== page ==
Saturday, June 7, 2014

Going Negative in Europe

"Going negative" is a political term of art, usually meaning that one candidate campaigns primarily by throwing mud at the other candidate(s).  In our jaded times, going negative has come to predominate.  Trash talking, if nothing else, captures attention.

These days, Europe is going negative for political reasons, although not in the usual sense.  The European Central Bank announced recently that it was cutting the interest rate it pays on deposits from banks to -0.1%.  In other words, banks that deposit funds with the ECB will pay a 0.1% fee for the privilege of having the ECB hold their money.  The ECB claims to be concerned with a low nominal interest rate of 0.5%, and supposedly cut rates below zero to spur bank lending.  Whether more lending will be done is unclear, as banks in the EU have been awfully finicky about extending credit in recent years (except to sovereign nations that sometimes aren't creditworthy).  Banks could cover the costs of the ECB's negative move by lowering interest rates paid on deposits (i.e., on longer term deposits that still have a positive rate) and increasing lending rates for existing borrowers. There's no necessary reason for them to make new loans.

The 0.5% inflation rate that supposedly led the ECB to go negative isn't strikingly different from the low inflation that already prevailed in Europe. One can't help wondering how much the EU was motivated by politics, as opposed to monetary policy.  The EU's badly conceived structure--a monetary union without true fiscal controls--encouraged overly enthusiastic borrowing by sovereign members, particularly those that were economically weaker.  The resulting debt crisis was met with the EU's BYOB (bring your own bailout) policy that meant austerity for those least able to cope, and economic recession (or, in some EU member nations, depression).  It's hardly surprising that political extremism flourished.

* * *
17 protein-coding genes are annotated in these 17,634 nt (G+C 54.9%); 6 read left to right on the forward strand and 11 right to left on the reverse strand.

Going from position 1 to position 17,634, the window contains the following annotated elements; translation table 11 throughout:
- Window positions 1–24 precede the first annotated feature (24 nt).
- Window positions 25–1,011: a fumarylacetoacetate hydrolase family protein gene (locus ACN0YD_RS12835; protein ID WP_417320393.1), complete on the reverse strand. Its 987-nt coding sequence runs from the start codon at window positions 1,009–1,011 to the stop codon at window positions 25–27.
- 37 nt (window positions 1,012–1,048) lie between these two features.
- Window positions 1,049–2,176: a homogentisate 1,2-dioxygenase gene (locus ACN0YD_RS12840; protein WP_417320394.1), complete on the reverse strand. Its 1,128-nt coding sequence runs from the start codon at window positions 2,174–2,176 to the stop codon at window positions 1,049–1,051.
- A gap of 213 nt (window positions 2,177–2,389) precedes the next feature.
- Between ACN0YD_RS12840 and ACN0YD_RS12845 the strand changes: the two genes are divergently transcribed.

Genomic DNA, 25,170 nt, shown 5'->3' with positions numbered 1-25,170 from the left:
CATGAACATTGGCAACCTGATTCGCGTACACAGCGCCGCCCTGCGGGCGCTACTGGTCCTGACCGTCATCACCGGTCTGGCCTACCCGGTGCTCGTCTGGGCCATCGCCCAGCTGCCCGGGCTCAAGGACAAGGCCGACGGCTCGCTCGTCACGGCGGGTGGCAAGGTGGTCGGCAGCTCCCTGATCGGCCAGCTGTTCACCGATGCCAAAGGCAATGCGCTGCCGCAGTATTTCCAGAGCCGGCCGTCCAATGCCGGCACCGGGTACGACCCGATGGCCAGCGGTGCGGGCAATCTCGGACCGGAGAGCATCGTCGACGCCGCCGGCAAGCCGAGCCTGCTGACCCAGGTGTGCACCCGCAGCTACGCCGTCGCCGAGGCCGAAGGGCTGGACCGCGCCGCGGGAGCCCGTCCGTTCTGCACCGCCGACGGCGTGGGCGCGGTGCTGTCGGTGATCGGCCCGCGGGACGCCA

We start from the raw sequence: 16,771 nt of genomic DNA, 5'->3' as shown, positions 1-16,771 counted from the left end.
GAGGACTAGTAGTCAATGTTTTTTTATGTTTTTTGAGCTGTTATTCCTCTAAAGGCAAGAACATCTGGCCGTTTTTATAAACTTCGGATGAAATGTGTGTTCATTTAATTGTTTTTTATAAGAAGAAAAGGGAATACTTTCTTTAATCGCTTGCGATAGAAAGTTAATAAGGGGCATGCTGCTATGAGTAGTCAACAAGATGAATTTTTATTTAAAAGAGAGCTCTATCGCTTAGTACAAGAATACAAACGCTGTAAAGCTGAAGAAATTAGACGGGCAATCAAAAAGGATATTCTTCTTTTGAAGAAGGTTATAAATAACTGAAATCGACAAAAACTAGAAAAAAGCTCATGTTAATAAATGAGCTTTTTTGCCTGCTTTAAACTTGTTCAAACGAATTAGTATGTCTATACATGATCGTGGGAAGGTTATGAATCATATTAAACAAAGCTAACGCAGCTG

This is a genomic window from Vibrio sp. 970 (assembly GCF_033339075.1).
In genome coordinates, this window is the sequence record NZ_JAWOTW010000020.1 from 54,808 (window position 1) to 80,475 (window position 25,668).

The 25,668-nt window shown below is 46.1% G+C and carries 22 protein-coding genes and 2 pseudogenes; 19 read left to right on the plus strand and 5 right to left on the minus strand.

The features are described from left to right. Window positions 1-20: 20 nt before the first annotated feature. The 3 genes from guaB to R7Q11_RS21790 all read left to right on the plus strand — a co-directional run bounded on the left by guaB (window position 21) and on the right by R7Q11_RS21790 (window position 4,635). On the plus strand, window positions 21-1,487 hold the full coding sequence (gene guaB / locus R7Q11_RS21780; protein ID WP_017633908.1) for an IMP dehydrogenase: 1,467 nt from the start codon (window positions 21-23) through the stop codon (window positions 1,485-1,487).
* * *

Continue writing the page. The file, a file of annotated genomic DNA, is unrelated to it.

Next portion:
Nationalistic parties in Europe have recently made striking gains in EU parliamentary elections (yes, in the election of delegates to the EU Parliament, a quarter of whom now would favor the dissolution of the EU).  It must scare the mudcakes out of the ECB's bureaucrats that a quarter of the EU's governing body would be pleased to defenestrate the ECB.

Moreover, nationalistic impulses in Russia led to its seizure of Crimea from Ukraine.  Even though Russia formally transferred Crimea in political marriage to Ukraine in the 1950s, Vladimir Putin (Vlad the Invader, one might call him) seems to believe that Russia nevertheless holds a droit du seigneur to take Crimea for itself. In addition, Russian nationalism (plus surreptitious Russian military intervention) has fueled unrest in eastern Ukraine, leading to civil warfare.  It now looks like Ukraine may go the way of Syria.  Neither side is strong enough to win, and both sides are supported by outside interests that cannot afford to lose.  Russia can protect its interests by keeping the insurgency going at a low boil, just enough that Ukraine is afraid to cozy up too closely to NATO.  America has to do something to help Ukraine, but can't offer enough military assistance to decisively defeat the insurgents.  (Given the pathetic performance of the Ukrainian military, the only way the insurgents can be defeated is if we send in the Marines, and that ain't happening).  So, the nastiness of irregular warfare and flight of civilians from war zones, so familiar to observers of the Syrian civil war, is now being replayed in Ukraine.

Policy makers at the ECB undoubtedly noticed the rising manifestations of nationalism around them, and surely understand that the fiscal austerity imposed by the doyennes of the EU isn't doing a bang up job of fostering economic growth.  That leaves the central bank as the only actor in this drama who can administer the antidote to extremism:  the promotion of economic prosperity.  So, the ECB surely is going negative for political reasons.  And that's a problem.  Central banks were created to foster financial stability, not political stability.  But, with political processes in Europe (as well as in America) moribund on their best days, the ECB is trying to bail out a life raft with a tea cup.  And it's not hard to figure out its chances of success.

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